British Columbia Mine Reclamation Symposium

Closure of the Colomac Mine : a First Nations - mine owner collaboration Pearse, Anthony Dalton, 1946- 2006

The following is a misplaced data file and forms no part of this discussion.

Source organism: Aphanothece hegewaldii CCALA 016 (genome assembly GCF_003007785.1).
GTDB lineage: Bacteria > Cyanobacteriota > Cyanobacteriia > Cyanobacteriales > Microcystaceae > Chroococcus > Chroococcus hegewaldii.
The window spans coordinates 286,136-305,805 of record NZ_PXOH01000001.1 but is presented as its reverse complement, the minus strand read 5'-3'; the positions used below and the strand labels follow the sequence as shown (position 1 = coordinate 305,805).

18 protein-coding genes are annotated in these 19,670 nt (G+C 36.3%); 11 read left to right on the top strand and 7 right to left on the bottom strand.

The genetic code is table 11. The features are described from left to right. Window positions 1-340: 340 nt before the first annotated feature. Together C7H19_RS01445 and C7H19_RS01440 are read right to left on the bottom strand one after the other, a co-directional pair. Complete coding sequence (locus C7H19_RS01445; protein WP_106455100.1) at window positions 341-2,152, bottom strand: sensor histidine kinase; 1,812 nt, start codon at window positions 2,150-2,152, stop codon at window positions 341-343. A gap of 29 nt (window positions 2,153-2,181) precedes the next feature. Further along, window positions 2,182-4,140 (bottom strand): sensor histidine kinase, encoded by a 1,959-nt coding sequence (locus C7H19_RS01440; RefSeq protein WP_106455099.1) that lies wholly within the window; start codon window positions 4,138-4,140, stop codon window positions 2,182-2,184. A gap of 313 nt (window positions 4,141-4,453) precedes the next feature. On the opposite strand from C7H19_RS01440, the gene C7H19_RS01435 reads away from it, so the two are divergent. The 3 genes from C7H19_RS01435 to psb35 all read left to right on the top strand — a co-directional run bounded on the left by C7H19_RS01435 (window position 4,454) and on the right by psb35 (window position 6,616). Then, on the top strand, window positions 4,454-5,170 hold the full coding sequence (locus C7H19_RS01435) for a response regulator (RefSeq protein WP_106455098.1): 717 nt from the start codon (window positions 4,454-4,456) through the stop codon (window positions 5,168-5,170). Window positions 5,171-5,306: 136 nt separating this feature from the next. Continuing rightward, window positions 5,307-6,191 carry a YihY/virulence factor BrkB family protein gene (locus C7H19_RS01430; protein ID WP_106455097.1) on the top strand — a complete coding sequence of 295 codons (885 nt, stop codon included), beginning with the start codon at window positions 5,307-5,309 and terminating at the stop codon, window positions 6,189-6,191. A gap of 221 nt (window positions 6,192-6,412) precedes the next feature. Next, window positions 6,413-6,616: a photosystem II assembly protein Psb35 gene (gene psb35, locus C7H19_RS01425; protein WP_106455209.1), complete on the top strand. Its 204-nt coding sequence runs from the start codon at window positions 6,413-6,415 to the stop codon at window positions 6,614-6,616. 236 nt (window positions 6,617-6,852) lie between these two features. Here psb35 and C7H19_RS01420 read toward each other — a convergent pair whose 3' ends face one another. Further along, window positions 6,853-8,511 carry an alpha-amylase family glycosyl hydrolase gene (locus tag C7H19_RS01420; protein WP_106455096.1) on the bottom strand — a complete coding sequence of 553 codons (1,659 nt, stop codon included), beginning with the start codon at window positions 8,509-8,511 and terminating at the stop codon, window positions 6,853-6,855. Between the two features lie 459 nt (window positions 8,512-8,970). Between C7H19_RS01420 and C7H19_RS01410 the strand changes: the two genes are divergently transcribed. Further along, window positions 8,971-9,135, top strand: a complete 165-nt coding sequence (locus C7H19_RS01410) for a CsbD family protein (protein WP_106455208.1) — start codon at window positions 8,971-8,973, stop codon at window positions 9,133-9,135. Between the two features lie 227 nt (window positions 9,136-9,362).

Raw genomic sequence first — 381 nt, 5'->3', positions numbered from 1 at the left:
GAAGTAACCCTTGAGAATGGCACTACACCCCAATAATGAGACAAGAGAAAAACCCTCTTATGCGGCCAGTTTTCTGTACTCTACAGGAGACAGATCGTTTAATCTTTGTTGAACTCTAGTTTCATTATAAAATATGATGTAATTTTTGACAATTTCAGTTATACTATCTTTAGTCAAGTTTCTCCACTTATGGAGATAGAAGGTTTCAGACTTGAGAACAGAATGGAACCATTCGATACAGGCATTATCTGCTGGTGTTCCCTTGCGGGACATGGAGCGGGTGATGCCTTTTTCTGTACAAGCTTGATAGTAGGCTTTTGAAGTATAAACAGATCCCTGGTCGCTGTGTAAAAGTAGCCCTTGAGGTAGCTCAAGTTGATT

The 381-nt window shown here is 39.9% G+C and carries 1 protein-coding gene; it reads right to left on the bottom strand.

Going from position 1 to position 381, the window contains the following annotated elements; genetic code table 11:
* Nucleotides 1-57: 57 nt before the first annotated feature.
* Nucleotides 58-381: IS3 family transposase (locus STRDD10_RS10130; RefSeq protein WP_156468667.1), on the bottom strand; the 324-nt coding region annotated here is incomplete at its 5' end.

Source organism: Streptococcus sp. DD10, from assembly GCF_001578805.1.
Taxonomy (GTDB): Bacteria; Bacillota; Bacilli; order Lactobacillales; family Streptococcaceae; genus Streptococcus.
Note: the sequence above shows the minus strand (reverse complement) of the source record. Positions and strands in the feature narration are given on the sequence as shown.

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CLOSURE OF THE COLOMAC MINE – A FIRST NATIONS – MINE OWNER COLLABORATION   Tony Pearse  Technical Advisor Tlicho Government RR1, S6, C9, Mayne Island, BC, V0N 2J0   ABSTRACT  The reclamation of mines is an important issue for Aboriginal peoples in Canada who have mines in their traditional territories.  Mine owners and operators have a responsibility to engage those First Nation communities affected by these projects in decisions relating to land use and environment including, particularly, mine site reclamation and closure.  Decisions must be made that consider legal and policy requirements, scientific and technical standards and practices, traditional knowledge and cultural values. Closure planning for the abandoned Colomac gold mine in the Northwest Territory represents a successful collaborative planning and decision-making process that evolved from a partnership between the Tlicho First Nation (formerly known as the Dogrib Treaty 11 Council) and the federal Department of Indian Affairs and Northern Development (DIAND) as owner of the site.  DIAND and the Tlicho pioneered a joint working relationship to research potential options for closure, and to establish a means whereby each partner was able to use its values and priorities to systematically assess project risks and to ultimately select a preferred closure option.   Although the process encountered many challenges, the mine closure plan resulting from the process ultimately met the needs of both partners.  The key ingredients for success included early and meaningful involvement of the Tlicho communities in the closure planning, and the provision of resources to enable them to do so.  INTRODUCTION  The current activities underway at the Colomac gold mine in northern Canada present a successful example of a joint mine closure process undertaken by the mine owner and the affected First Nation communities.  In this case the owner, the Department of Indian Affairs and Northern Development, undertook, along with the federal Department of Public Works, a collaborative long-term program of field research, site management, and closure planning involving representatives of the Tlicho Governments as active partners.  The partnership was initiated in 2000 shortly after the Crown assumed legal responsibilities for the site, placed into receivership by the former owner, Royal Oak Mines.  The parties subsequently developed a closure plan that was approved by the Mackenzie Valley Land and Water Board 2004.  The experience has produced a number of good lessons for future such partnerships between a mine owner and affected First Nations where effective and locally-supported site reclamation of a mine in Aboriginal territory is the goal.  BACKGROUND  Importance of the Area  Colomac is a shutdown gold mine located in the headwaters of the Indin River system approximately 40 km west of the Tlicho community of Wekweti and 220 km north of Yellowknife. Figure 1. Colomac Location Map showing an outline of the Wek’eezhii region of the Tlicho People.  The mine lies in a region known as Wek’eezhii (outlined area in the above figure), part of the traditional lands of the Tlicho people, and now formally recognized in the 2005 Tlicho treaty with Canada.  It includes the normal winter range of the Bathurst caribou herd, traditionally and today an economic mainstay of the Tlicho.  The caribou move into this area in late fall, and linger until early spring when they start moving north again.  During the early winter many Tlicho people travel into this area to harvest caribou.  Site History  DIAND inherited the Colomac site after Royal Oak Mines declared insolvency in 1999, and thus became legally responsible for the decommissioning and reclamation of the site.  Left at the site were three open pits, beached tailings and contaminated tailings water in a tailings impoundment originally licensed as a ‘no discharge’ facility, several waste rock dumps, and other assorted usual mine infrastructure such as the mill, accommodation buildings, fuel tanks, roads and airstrip.  Of immediate environmental concern at the time of mine shutdown in 1997 was the presence of tailings water contaminated by the cyanide processing of the gold ore, along with the rising levels of this water due to natural inflows into the tailings impoundment.  Modeling then showed that the tailings pond might overflow as early as 2005.  More recent predictions are for the safe discharge of tailings water into the Indin River system by 2008.  During this period, natural breakdown of cyanide products, along with some enhanced breakdown through the addition of phosphate, has resulted in greatly improved water quality, with ammonia being the only possible contaminant of concern by the time discharge occurs.  THE ORGANIZATION  From the start DIAND actively sought the full engagement of the Tlicho as an equal partner in the planning process.  Funding was provided by the department to enable the Tlicho to participate in site studies, community consultation, and planning and management activities necessary for the development of the closure plan.  The Tlicho engagement included: a. membership on a project management committee; b. membership on a scientific team established to support the work; and, c. engagement of a Tlicho-owned company for management of the site during the reclamation period.  An executive committee was also set up with comprised DIAND officials and the Tlicho leadership to deal with key policy issues arising from the planning work.  A full-time Colomac community advisor was hired, along with a part-time technical consultant.  These people participated as members of the various project teams established for the project.  The most central of these was the joint Colomac Project Management Team set up to oversee the closure planning for the Colomac site.  During the planning phase, this committee met every second week in order to discuss site issues, options for dealing with these issues, and to develop the closure plan.  THE PROCESS  The joint process involved the Tlicho in a number of distinct ways, including field research, community communication, site maintenance, site assessment and closure planning.  Field Studies  One of the first activities in the closure planning was the compilation of available traditional knowledge about the site.  DIAND funded a Tlicho program of research which comprised a series of interviews with knowledgeable land users in each of the communities.  The community advisor conducted surveys in each community to identify the Tlicho economic and cultural uses of the area, and the Tlicho valued ecosystem components at the site. This information was then used in three ways:  • to supplement the earlier environmental baseline studies for closure planning and setting of closure objectives; • to ensure that closure planning would account for Tlicho knowledge and use of the site; and, • to identify for an ecological and human health risk assessment potential contaminant pathways to humans through plants and animals that might be exposed to contaminants through drinking water, eating plants, or licking mineral deposits on the surface of dried tailings.  As a result of this work, additional field investigations were conducted over a couple of years to acquire an understanding of actual contamination by the mine of resident plants and wildlife communities at the site.  The surveys were conducted using Tlicho field workers in the sampling programs, which included tissue sampling of soil, plants, birds, small mammals, fish, and large mammals (particularly caribou).  Community Consultation  During the closure planning from 2000 to 2004, DIAND both provided funding and participated in an annual round of community meetings.  The purpose of these was to keep the four Tlicho communities up to speed on what was happening at the site, and to ensure that developing closure plans remained consistent with Tlicho objectives and addressed Tlicho concerns.  Having the Tlicho community advisor as part of the project team, and the Tlicho technical consultant available to comment on the scientific issues, greatly facilitated these meetings.  DIAND also took several initiatives during this time to prepare information materials, including two video productions, on the closure issues and plans, which were distributed in the communities.  Site Assessment  In preparing for the development of the closure plan, several years of technical investigations and inventory work were required at the site.  This was conducted by both the on-site Tlicho site management team and the joint Colomac scientific team.  JOINT CLOSURE PLANNING  Tlicho Goals  An important point in this story is that DIAND actively sought early clarification from the Tlicho First Nation about what options would be acceptable to them in terms of site closure.  At the first public hearing held by the Northwest Territories Water Board when DIAND was applying for its water licence as the new site owner, the Tlicho set out several criteria that would be key for them: • there could be no authorized use of water  which would negatively affect the quality or quantity of water flowing onto Tlicho lands; • the water licence should ensure protection of the environment in both the short and long-term; • no risk or minimal risk to water in the Indin River system; • no risk to Tlicho land users; and, • there must be a high degree of certainty for a successful closure.  The Tlicho were also clear that socio-economic factors, cost, and length of time to complete the closure were of lesser importance to them than the prime goal of environmental protection.  As the closure planning continued over the next few years, these and similar criteria were consistently expressed in the various rounds of community meetings held by the joint project team, and were ultimately applied by the Tlicho in selecting their preferred options for closure.  Framing the Exercise  To serve as the basis for developing a closure plan, a subcommittee of the project management team prepared an initial comprehensive review of the closure needs for the Colomac site.  This paper, for each mine component to be reclaimed, described: • its current condition; • the existing or potential environmental, technical, compliance, and cost issues; • a set of proposed objectives for closure; and, • potential options available to meet the objectives.  For most components, several options were identified, including a ‘do nothing’ option to illustrate the consequences of not implementing a closure program.  An example is shown below which summarizes these options for the open pit component.  Table 1:  Example - Open Pit Closure Options Goal Objective Options Eliminate health, safety & environmental risk assoc’d with pit Block access to pits for humans and large mammals 1. Construct fence around pits; block ramp 2. backfill pits with waste rock 3. repair rock berms around pit rim 4. recontour pit rims 5. do nothing  Evaluation Framework  The project management team developed a framework to be used by the partners in selecting the preferred closure options.  The evaluation was conducted separately by a Tlicho team (Grand Chief, four community chiefs, 4 elders) and a DIAND team, allowing each to evaluate closure options according to their own priorities.  Results were compared at the end of the evaluation.  This framework provided both teams with a 3-tiered approach to evaluating the significant environmental, technical, socio-economic and financial criteria for each option.  Tier 1 constituted a filter for mandatory requirements - things the option had to achieve in order to be further considered (i.e., advance to Tier 2).  Tier 1 criteria included:  • legal compliance; • option must be executable in sufficient time to prevent any significant adverse impacts; • option must have been proven to work successfully at other sites.  It could not be a new approach which has not been tried elsewhere; and, • compliance with the environmental requirements of the Tlicho and of DIAND (as defined by them).  Tier 2 provided a subjective rating of the options according to environmental, technical, and political criteria.  These criteria were weighted, based on their deemed importance to the final decision.  The rating used a ‘high-medium-low’ scheme for the Tlicho team, and a ‘9-3-1’ scheme for the DIAND team.  Tier 2 criteria included things such as: • technical certainty (technology chosen should be known to work in northern environments. (options with easily available materials and skills and low complexity rated higher); • option meets or surpasses closure objectives; • The option will maintain its effectiveness over time (this may include periodic inspection and care and maintenance activities); • reduction of ecological risk to water, fish and wildlife; • technical expediency (short implementation time = high score); • regulatory expediency (implementation time should be consistent with any time constraints required for obtaining regulatory approvals); • compliance with government environmental guidelines & standards; • minimize risk to health and safety during implementation, operation and at the completion of the project (low risk = high score… factors considered included toxicological risks to workers and safety to workers and public on site); • maximize future land use opportunities (variety of potential land uses  = high score); • eliminate or minimize site liability (factors considered were the need for perpetual maintenance, risk of system failure, and the absence of residual impacts); • Tlicho environmental preference; • Tlicho economic opportunities; • DIAND environmental preference; • DIAND corporate objectives; and, • public issues (environmental protection; use of the site; economic benefits).  Tier 3 evaluated costs of the options.  The assessment compared predicted capital and operating costs, magnitude and timeframe of any monitoring costs over time and the ‘regularity’ of cost disbursements over time.  The Tier 3 score was added to the Tier 2 score to determine the highest ranked option.  Interestingly, cost comparisons did not change the result from the Tier 2 evaluation.  Weighting factors for Tier 2 and Tier 3 criteria were also used to indicate the relative importance of each criterion in the evaluation.  The weighting produced the following balance between the 4 spheres of evaluation: • Environmental factors – 28% • Technical factors – 25% • Political factors – 24% • Cost factors  - 24%  TLICHO EVALUATION PROCESS  After several preliminary planning meetings, the Tlicho team, along with the Tlicho community and technical advisors, locked themselves in a room for three days to work through the option selection process.  The first step in this exercise was to review the issues associated with each mine component.  Then the available options for addressing each issue associated with each mine component were examined. Technical advisors and consultants from DIAND’s team were present for this discussion, particularly when dealing with options for tailings and tailings water management which presented several technical challenges for the planning team.  The option selection process was divided into three components:  land issues; water issues; and tailings, the last being the most complex.  Several years of water quality monitoring, treatment investigations, and other site studies had been needed to fully understand what trends in water quality were occurring, and precisely how long it would take until the impoundment and pit would have to discharge water. Additionally, the main tailings dam was leaking contaminated water into the downstream environment, and this would have to be fixed as early as possible.  The Tlicho evaluation team, therefore, needed to understand and discuss options for dealing with all aspects of the property, including complex issues associated with the leaking dam, how to extend the time before having to discharge water from the pond and the pit in order to achieve the best water quality, and what to do with beached tailings.  All technically achievable options were on the table including, for example, relocating all the tailings to an open pit for permanent storage (although this was not ultimately selected).  The Tlichos selected the criteria that were the most important to them for each option.  The following table, ranking the tailings closure options according to whether they are predicted to do a ‘good’ job (High), an ‘acceptable’ job (Medium), or a ‘poor’ job (Low), illustrates the results for six options considered.   Other factors (e.g., cost, proven technology, health & safety risks) were also used to evaluate the options.  The last step was to decide on a ‘preferred’ Tlicho option (in the tailings case, for instance, a dry cover was selected).  Choices for the remaining options were ‘acceptable’ (could be acceptable under certain conditions) or ‘non-acceptable’.  This exercise involved much discussion between the elders and the chiefs as to appropriate choice.  This is an example of how traditional knowledge was being used implicitly to inform the discussion.  At the end of the process, the ‘preferred’ option in each case represented the package of measures that the Tlichos wanted incorporated into the closure plan. Table 2.  Example - Tlicho Tailings Option Evaluations  Move tailings Cover tailings  Option 1 Option 2 Option 3 Option 4 Option 5 Option 6  Tlicho Goals S. Lk tailings to T. Lk All tailings to Z2 pit Wet rock cover Dry cover (rock/soil) Plant, no cover Flood T. Lk Safety to people & wildlife Med High Med Med Low Med No dust High High High High Low High No new sites disturbed High High High High (if no esker used) High Med Walk-away, effective High High Med (water balance may not keep cover wet) High Low Low Restores natural Conditions Med High Low Med Med Med Gets rid of contaminated sites Low Med-high (moves some contamination to Z2 pit) Low Low Low Low After the Tlicho selection process was completed, the results were compared to DIAND’s choices, and there was joint meeting to resolve the few differences that emerged.  CONCLUSIONS & LESSONS LEARNED  1. The Colomac reclamation project has been very positive from the perspective of both parties.  The 5- year process produced a technically and environmentally sound, and affordable, plan that met the approval of the regulator, the government (as licensee), and the Tlicho as the most potentially affected party.  The project is an outstanding example of effective collaboration between a site operator and an affected First Nation.  Because of [a] the deep engagement from the outset; and [b] the real attempt to address the needs of the Tlicho in reclamation of the site, the process goes far beyond any conventional definition of ‘consultation’.  It sets a new benchmark for enabling a First Nation to participate meaningfully in a land use planning exercise that ultimately affects how its people use the land and resources of its traditional territory.  The fact that the Tlicho were visibly involved in the reclamation project from the start won support for the closure plan in the Tlicho communities.  2. The effective involvement of the Tlicho required the provision of financial resources from the mine owner, and the commitment to an open and full sharing of all technical information relating to the site.  3. The close correlation in the selected closure options of the parties means that each benefited by getting the measures adopted that they wanted (see Table 3).  Close work throughout the process meant that little compromise was required at the end to get agreement on closure options.  Table 3.  Example - Comparing the Results. (N = not acceptable; A = acceptable; P = preferred)  Move tailings Cover tailings   S. Lk tailings to T. Lk All tailings to Z2 pit Wet rock cover Dry cover (rock/soil) Plant, no cover Flood T. Lk Tlicho selection N N A P N N DIAND selection N N A P (Spruce Lk) A P (T. Lk) Note: scored higher only by 1% than dry cover option  4. One of the learned benefits of having the Tlicho as active partners in the project was the ability of the mine owner to gain timely regulatory approvals.  An example of this came early in the project when the site water quality monitoring indicated that the natural breakdown of cyanide products in the tailings and pit water could be enhanced with the addition of mono-ammonium phosphate.  Since the Tlicho technical advisor had participated in monitoring the water quality assessment program, it was easy to make a recommendation to the Tlicho leadership that the phosphate addition should be supported. 5. The joint process also meant that the Tlicho could advance issues that were particularly important to them, and get them considered in a timely fashion.  One of these was the perceived need to fence the beached tailings during the interim period to final cover placement.  The reason is to prevent caribou from consuming tailings during the winter, which they were observed doing during the winter of 2003-04.  The fence has since been built and will be maintained until a permanent waste rock cover is in place.